Setting your thermostat to 72°F, especially if it’s close to the outdoor temperature, can reduce the strain on your AC unit. This translates to fewer maintenance calls and a longer lifespan for your equipment.

Considering Humidity Levels

Comfort isn’t solely about temperature. Humidity plays a crucial role. At 72°F, if your home’s humidity levels are controlled (ideally between 30-50%), it can feel quite comfortable. However, if humidity is high, even 72°F can feel warmer than it actually is.

Thus, homeowners in humid climates might find themselves reaching for the thermostat more often. For these situations, investing in a dehumidifier or ensuring your HVAC system efficiently controls humidity can make a world of difference.

Balancing Factors with Smart Thermostats

With advancements in technology, homeowners now have the advantage of smart thermostats that can learn your preferences and adjust settings for maximum efficiency. They can consider the local weather, your home’s insulation, occupancy patterns, and even humidity to optimize both comfort and energy usage. If you’re uncertain about finding the perfect temperature, a smart thermostat can be an excellent investment.

Lindemann’s Recommendations

At Lindemann, while we understand the science and technicalities behind HVAC systems, we also know that every home and homeowner is unique. Our recommendation is always to prioritize personal comfort but to be aware of the energy implications of your choices.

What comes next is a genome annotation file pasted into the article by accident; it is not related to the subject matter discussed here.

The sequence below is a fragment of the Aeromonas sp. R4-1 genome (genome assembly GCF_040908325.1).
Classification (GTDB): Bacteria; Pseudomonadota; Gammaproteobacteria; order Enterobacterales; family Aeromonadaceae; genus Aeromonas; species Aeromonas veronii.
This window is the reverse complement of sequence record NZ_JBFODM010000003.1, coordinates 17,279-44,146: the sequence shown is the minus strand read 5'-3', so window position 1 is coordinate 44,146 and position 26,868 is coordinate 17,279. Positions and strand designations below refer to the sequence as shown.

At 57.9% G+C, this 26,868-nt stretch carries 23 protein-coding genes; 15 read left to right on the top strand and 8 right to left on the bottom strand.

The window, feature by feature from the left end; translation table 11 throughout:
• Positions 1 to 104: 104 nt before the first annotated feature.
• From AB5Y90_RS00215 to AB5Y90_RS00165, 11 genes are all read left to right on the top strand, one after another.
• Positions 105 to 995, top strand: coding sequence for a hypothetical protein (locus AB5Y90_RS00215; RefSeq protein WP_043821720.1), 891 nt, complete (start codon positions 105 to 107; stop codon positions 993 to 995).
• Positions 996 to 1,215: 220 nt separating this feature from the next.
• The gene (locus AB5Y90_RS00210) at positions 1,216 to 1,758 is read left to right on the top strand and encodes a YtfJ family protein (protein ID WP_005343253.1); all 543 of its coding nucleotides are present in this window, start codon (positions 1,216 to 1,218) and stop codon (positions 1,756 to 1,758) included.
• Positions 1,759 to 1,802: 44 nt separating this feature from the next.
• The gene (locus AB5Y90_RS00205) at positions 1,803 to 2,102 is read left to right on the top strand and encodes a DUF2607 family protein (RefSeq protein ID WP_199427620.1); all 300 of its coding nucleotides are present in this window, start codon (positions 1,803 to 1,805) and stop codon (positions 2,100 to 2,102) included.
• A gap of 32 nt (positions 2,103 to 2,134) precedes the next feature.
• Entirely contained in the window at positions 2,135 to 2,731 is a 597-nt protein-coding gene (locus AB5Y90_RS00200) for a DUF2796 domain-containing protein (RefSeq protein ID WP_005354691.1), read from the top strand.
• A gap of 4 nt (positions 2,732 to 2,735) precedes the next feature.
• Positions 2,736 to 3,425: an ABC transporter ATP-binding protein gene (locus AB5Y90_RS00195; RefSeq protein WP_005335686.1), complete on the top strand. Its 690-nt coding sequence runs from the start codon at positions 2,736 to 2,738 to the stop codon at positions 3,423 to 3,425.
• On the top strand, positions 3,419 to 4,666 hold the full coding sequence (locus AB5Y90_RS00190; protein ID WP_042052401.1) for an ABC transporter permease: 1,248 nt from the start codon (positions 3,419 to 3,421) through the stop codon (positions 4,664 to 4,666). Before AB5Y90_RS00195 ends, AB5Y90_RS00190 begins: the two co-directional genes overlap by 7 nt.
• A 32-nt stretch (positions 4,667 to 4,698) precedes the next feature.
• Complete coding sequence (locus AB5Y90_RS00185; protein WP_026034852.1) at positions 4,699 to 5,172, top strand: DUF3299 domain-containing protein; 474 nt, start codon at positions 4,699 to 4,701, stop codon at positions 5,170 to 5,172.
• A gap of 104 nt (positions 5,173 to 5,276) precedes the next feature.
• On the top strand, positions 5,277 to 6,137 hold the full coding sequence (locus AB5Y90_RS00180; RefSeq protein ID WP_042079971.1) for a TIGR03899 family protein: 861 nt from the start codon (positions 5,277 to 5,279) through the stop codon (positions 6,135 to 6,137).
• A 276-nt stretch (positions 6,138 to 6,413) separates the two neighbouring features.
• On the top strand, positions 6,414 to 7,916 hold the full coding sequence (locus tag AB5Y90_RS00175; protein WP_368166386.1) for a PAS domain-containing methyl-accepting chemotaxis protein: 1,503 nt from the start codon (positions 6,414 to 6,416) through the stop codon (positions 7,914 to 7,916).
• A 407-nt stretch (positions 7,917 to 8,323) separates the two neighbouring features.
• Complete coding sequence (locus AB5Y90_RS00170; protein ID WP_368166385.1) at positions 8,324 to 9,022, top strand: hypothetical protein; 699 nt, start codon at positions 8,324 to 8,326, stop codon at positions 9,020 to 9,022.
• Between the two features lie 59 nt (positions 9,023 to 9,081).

If 72°F is where you find your comfort, it’s a reasonable choice. However, we advise regularly monitoring your energy bills and HVAC system’s health. If you notice a spike in costs or find your system struggling, consider adjusting the temperature by a degree or two, or explore other solutions like sealing any drafts in your home.

Final Thoughts

In conclusion, 72°F can be an ideal temperature for many when it comes to air conditioning. However, it’s essential to be mindful of factors like energy costs, system health, and personal comfort.

At Lindemann, we’re always here to help you navigate these choices and ensure your chimney, fireplace, and HVAC systems are running optimally. So, no matter the season, your home remains a haven of comfort.